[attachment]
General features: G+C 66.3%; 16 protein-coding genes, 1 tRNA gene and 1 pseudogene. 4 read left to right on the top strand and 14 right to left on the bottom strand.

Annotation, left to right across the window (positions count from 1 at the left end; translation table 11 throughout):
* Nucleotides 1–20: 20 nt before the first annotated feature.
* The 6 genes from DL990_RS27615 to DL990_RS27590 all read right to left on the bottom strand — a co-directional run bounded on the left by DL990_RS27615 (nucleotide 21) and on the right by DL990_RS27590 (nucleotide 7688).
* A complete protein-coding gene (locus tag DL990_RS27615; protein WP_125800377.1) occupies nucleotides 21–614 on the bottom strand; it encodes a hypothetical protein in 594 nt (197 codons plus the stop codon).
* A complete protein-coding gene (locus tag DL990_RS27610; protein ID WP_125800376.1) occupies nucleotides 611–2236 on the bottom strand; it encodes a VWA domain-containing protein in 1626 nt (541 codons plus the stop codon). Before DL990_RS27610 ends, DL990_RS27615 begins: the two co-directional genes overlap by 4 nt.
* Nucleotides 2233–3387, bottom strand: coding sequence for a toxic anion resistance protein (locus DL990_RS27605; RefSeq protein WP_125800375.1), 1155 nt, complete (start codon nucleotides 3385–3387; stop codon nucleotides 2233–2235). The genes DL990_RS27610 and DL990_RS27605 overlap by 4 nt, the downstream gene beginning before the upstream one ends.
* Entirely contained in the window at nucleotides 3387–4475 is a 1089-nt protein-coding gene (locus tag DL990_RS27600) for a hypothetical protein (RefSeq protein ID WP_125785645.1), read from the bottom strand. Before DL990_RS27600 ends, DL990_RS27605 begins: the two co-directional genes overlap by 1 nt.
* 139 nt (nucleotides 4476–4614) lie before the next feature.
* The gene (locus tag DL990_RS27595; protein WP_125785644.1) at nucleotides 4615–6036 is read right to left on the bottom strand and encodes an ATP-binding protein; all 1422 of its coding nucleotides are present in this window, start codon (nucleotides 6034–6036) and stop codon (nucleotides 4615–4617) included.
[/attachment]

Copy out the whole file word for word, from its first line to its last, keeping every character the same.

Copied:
General features: G+C 66.3%; 16 protein-coding genes, 1 tRNA gene and 1 pseudogene. 4 read left to right on the top strand and 14 right to left on the bottom strand.

Annotation, left to right across the window (positions count from 1 at the left end; translation table 11 throughout):
* Nucleotides 1–20: 20 nt before the first annotated feature.
* The 6 genes from DL990_RS27615 to DL990_RS27590 all read right to left on the bottom strand — a co-directional run bounded on the left by DL990_RS27615 (nucleotide 21) and on the right by DL990_RS27590 (nucleotide 7688).
* A complete protein-coding gene (locus tag DL990_RS27615; protein WP_125800377.1) occupies nucleotides 21–614 on the bottom strand; it encodes a hypothetical protein in 594 nt (197 codons plus the stop codon).
* A complete protein-coding gene (locus tag DL990_RS27610; protein ID WP_125800376.1) occupies nucleotides 611–2236 on the bottom strand; it encodes a VWA domain-containing protein in 1626 nt (541 codons plus the stop codon). Before DL990_RS27610 ends, DL990_RS27615 begins: the two co-directional genes overlap by 4 nt.
* Nucleotides 2233–3387, bottom strand: coding sequence for a toxic anion resistance protein (locus DL990_RS27605; RefSeq protein WP_125800375.1), 1155 nt, complete (start codon nucleotides 3385–3387; stop codon nucleotides 2233–2235). The genes DL990_RS27610 and DL990_RS27605 overlap by 4 nt, the downstream gene beginning before the upstream one ends.
* Entirely contained in the window at nucleotides 3387–4475 is a 1089-nt protein-coding gene (locus tag DL990_RS27600) for a hypothetical protein (RefSeq protein ID WP_125785645.1), read from the bottom strand. Before DL990_RS27600 ends, DL990_RS27605 begins: the two co-directional genes overlap by 1 nt.
* 139 nt (nucleotides 4476–4614) lie before the next feature.
* The gene (locus tag DL990_RS27595; protein WP_125785644.1) at nucleotides 4615–6036 is read right to left on the bottom strand and encodes an ATP-binding protein; all 1422 of its coding nucleotides are present in this window, start codon (nucleotides 6034–6036) and stop codon (nucleotides 4615–4617) included.